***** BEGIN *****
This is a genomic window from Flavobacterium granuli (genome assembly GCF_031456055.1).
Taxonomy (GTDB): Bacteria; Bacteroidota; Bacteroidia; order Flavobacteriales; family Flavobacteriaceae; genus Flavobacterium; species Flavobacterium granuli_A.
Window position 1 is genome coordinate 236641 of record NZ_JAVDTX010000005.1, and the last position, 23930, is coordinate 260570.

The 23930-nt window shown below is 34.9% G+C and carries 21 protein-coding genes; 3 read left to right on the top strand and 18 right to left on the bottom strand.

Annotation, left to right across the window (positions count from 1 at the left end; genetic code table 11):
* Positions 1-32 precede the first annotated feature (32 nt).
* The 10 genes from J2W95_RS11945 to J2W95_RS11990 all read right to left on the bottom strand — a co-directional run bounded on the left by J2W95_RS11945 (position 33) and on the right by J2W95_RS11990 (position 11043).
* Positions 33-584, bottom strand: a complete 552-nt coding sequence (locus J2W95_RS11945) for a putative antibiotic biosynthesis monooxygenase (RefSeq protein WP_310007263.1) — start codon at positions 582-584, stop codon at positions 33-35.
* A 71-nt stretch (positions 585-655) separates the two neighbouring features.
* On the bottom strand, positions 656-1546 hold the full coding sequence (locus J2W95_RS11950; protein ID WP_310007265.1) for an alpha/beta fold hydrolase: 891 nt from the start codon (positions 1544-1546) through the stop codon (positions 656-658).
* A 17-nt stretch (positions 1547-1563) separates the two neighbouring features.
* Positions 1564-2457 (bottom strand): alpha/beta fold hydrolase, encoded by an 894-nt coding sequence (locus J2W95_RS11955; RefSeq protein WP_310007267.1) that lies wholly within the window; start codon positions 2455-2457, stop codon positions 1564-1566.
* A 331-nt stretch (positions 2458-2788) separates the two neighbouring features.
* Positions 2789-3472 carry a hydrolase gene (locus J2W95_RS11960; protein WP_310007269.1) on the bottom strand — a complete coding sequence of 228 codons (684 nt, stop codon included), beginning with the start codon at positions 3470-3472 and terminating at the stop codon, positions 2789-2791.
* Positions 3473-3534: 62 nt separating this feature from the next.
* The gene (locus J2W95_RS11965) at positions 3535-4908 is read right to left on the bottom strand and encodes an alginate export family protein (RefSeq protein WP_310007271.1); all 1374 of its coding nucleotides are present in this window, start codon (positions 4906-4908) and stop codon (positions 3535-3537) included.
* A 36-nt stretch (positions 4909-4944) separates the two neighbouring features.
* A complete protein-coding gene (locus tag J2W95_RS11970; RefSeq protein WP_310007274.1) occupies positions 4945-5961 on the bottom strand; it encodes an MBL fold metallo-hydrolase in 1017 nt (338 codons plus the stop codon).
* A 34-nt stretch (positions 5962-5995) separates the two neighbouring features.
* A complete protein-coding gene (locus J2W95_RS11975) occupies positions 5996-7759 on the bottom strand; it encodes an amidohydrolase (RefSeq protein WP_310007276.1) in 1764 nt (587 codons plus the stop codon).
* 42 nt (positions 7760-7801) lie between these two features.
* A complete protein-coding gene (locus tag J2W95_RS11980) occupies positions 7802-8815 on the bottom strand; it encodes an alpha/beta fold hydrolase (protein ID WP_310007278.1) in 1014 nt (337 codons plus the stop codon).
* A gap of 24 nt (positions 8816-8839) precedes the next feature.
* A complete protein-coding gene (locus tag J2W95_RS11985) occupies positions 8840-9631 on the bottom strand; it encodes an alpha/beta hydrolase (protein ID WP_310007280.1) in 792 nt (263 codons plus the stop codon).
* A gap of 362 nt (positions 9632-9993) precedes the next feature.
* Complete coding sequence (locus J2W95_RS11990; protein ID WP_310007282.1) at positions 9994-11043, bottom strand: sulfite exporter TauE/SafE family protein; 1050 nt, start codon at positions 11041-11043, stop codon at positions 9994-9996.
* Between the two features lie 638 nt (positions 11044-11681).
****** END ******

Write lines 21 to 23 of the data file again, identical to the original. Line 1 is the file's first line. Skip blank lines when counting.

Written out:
* 42 nt (positions 7760-7801) lie between these two features.
* A complete protein-coding gene (locus tag J2W95_RS11980) occupies positions 7802-8815 on the bottom strand; it encodes an alpha/beta fold hydrolase (protein ID WP_310007278.1) in 1014 nt (337 codons plus the stop codon).
* A gap of 24 nt (positions 8816-8839) precedes the next feature.